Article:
Blog entries from: Congo Siasa

A blog on Congo, its politics and tribulations.

1 to 10 of 14

November 25 2014

From Congo Siasa Tue Nov 25 2014, 13:53:00

Records from the 1984 census, courtesy Prof Grégoire Kankwanda

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November 24 2014





November 17 2014

From Congo Siasa Mon Nov 17 2014, 13:01:00

The Grand Congolese Bargain, as seen by many foreign diplomats, was supposed to be: Get rid of the M23 and the FDLR, and you will have removed the linchpins of the Congolese conflict. This approach makes sense, insofar as most other armed groups--as deadly and brutal as they may be--are extremely limited in their reach without regional backing. While it does not deal with the violent dysfunctions of the Congolese state, it could have been a useful first step. 

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November 9 2014

From Congo Siasa Sun Nov 9 2014, 15:01:00

It's been just over a year since the M23, at the time the most significant Congolese armed group, was defeated. It had been a symbolically momentous moment--it was a rare victory for the Congolese army, and the first time since 1998 that the Rwandan government did not have a significant military ally on Congolese soil.

The anniversary was marked by remonstrations on both side--the M23 President Bertrand Bisimwa accused Kinshasa of not upholding its side of the deal, while Kinshasa complained that the M23 had not participated in follow-up meetings in Kinshasa and Nairobi in recent weeks, and said "one has the impression that they aren't ready" to come back.

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November 6 2014

From Congo Siasa Thu Nov 6 2014, 21:55:00

Ok, I can tell how that title can be a bit misleading. Perhaps I should have called it: Congolese singer flip-flops on backing the president. And, despite appearances, this is actually a serious story.

This is what happened. Koffi Olomide, perhaps the most famous Congolese singer and winner of 10 pan-African Kora Awards, is not known for his firm principles. Like most Congolese artists, he sells shout-outs (mabanga in Lingala) in his songs to the highest bidder--including Congo-Brazzaville President Denis Sassou-Nguesso and the former Ivorian rebel leader Guillaume Soro. In 2010, he even traveled to Kigali to support the election campaign of President Paul Kagame, a daring venture, given the Rwandan president's notoriety in the Congo. And then, to further infuriate inhabitants of the ...

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November 5 2014

From Congo Siasa Wed Nov 5 2014, 12:32:00

The following is an edited transcript and a translation of an interview with Dr Gilles Yabi. Political analyst and economist, Dr Yabi spent seven years as senior political analyst and then project director for the West Africa Project of the International Crisis Group. Holding a Ph.D in economics from the university of Clermont-Ferrand in France, Gilles also worked as a journalist for the weekly magazine Jeune Afrique. After leaving Crisis Group in November 2013, Gilles is now independent consultant in the fields of conflict analysis, security and political governance in West Africa. He also publishes articles and editorials on his blog: Le Blog de Gilles Yabi (http://gillesyabi.blogspot.com)

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November 3 2014

From Congo Siasa Mon Nov 3 2014, 14:19:00

The momentous events in Burkina Faso last week have reverberated across Africa, and nowhere more so than in the streets and halls of power in the Congo. The #Lwili (the burkinabé hashtag used for the protests) playbook is attractive to many in the opposition and civil society: A president tries to overstay his welcome and his term-limits by changing the constitution; the people rise up and force him out of power; the army joins them to send the president into exile. This sequence of events was played out in Burkina Faso, but also in Tunisia and Egypt in 2011, and to a certain extent in Chile (1988) and the Philippines (1986).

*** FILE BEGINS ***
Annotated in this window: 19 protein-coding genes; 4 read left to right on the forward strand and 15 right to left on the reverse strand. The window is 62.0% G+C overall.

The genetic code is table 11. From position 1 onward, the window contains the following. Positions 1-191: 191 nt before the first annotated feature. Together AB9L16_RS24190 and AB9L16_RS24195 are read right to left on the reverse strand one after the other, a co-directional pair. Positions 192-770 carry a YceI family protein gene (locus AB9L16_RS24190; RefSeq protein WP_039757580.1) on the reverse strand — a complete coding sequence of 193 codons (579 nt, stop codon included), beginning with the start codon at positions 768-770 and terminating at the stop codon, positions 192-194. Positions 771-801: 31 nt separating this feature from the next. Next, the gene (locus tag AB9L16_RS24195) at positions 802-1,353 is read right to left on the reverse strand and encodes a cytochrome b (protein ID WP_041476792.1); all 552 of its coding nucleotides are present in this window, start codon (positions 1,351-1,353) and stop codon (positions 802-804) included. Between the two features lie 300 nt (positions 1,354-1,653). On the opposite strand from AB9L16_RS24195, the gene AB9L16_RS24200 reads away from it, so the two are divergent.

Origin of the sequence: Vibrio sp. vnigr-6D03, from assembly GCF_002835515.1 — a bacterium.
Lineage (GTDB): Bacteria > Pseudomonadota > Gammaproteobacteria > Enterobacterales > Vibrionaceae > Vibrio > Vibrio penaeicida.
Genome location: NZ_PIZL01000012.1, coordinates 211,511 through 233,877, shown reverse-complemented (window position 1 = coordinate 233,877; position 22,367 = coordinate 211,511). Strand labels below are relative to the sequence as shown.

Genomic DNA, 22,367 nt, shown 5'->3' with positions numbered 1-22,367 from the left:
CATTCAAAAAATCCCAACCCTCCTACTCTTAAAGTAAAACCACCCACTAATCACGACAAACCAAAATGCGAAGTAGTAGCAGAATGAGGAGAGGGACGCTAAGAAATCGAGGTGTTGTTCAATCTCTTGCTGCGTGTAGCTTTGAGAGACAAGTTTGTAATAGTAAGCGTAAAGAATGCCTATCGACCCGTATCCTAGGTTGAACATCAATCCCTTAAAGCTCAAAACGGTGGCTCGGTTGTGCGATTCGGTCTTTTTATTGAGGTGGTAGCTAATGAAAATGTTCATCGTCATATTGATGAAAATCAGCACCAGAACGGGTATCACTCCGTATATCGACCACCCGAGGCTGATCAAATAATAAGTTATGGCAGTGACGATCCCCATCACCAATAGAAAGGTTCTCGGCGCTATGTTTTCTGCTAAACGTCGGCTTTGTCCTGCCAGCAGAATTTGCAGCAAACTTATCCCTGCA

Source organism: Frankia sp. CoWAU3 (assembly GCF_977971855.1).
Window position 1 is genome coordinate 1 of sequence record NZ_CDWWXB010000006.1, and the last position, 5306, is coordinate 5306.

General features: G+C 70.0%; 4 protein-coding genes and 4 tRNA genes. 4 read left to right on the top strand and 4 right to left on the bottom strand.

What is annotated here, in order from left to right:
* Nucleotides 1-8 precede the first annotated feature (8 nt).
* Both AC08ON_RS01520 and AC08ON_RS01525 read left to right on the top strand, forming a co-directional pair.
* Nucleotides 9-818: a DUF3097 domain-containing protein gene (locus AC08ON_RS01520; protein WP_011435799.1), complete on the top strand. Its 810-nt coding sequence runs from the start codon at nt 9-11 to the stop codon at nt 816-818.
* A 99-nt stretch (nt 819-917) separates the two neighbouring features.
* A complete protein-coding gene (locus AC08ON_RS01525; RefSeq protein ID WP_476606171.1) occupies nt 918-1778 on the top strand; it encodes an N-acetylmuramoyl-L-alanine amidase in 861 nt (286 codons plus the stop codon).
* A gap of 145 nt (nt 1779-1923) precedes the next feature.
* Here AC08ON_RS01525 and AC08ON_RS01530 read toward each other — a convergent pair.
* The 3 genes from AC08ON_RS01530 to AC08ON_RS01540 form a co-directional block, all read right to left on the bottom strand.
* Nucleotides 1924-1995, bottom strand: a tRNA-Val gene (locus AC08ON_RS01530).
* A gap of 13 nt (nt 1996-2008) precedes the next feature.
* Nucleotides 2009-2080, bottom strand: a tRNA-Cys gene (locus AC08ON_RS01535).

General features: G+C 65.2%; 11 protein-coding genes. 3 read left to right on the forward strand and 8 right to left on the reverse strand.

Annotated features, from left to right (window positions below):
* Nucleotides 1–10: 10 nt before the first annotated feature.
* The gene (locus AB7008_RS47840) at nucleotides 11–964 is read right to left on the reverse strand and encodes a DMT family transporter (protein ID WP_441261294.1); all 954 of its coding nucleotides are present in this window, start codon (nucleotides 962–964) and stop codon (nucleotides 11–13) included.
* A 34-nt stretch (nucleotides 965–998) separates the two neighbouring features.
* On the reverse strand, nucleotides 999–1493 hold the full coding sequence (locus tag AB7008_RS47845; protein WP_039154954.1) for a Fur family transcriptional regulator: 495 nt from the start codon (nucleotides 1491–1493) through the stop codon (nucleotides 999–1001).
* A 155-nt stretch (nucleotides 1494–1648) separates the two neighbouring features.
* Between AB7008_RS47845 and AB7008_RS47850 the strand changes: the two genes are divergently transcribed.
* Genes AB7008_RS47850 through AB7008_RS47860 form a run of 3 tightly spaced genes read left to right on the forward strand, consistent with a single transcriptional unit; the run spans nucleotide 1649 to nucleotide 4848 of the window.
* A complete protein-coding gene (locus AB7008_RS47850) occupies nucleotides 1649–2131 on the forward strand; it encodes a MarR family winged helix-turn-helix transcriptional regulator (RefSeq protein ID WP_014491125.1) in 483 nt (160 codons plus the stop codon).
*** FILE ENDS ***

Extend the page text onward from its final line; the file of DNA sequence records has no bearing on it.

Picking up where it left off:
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October 27 2014

From Congo Siasa Mon Oct 27 2014, 12:59:00

President Kabila has not confirmed it himself, but most Congolese today believe it to be true: The incumbent, in power since 2001--and democratically elected in 2006 and (controversially) in 2011-- would like to be able to stay on for another term. To do so, he would have to change the constitution, which, in Article 220, explicitly forbids tampering with presidential term limits. 

If he does want to change the term limits, he could either do through the legal avenue : having a joint session of the senate and national assembly approve the revision by a three-fifths majority--although this would be an obvious violation of Article 220. Or, as proponents of a revision have pointed out, by submitting a revision or an entirely new constitution to a popular referendum. Finally, he could ...

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October 23 2014

From Congo Siasa Thu Oct 23 2014, 12:44:00

As readers will know, the DR Congo is currently embroiled in endless debate over a constitutional revision that dare not speak its name. While neither President Kabila nor his party have officially proposed to change the term limits included in the current constitution, we can safely assume that they are at the very least considering it.

As a reminder: Kabila, who has been in power since 2001, and has been twice elected to 5-year terms (2006-2011, 2011-2016), is bound by the current constitution to stand down in 2016. Not only does Article 70 of the constitution say that the president has to step down after two terms, but Article 220 explicitly prohibits any revision of those term limits.

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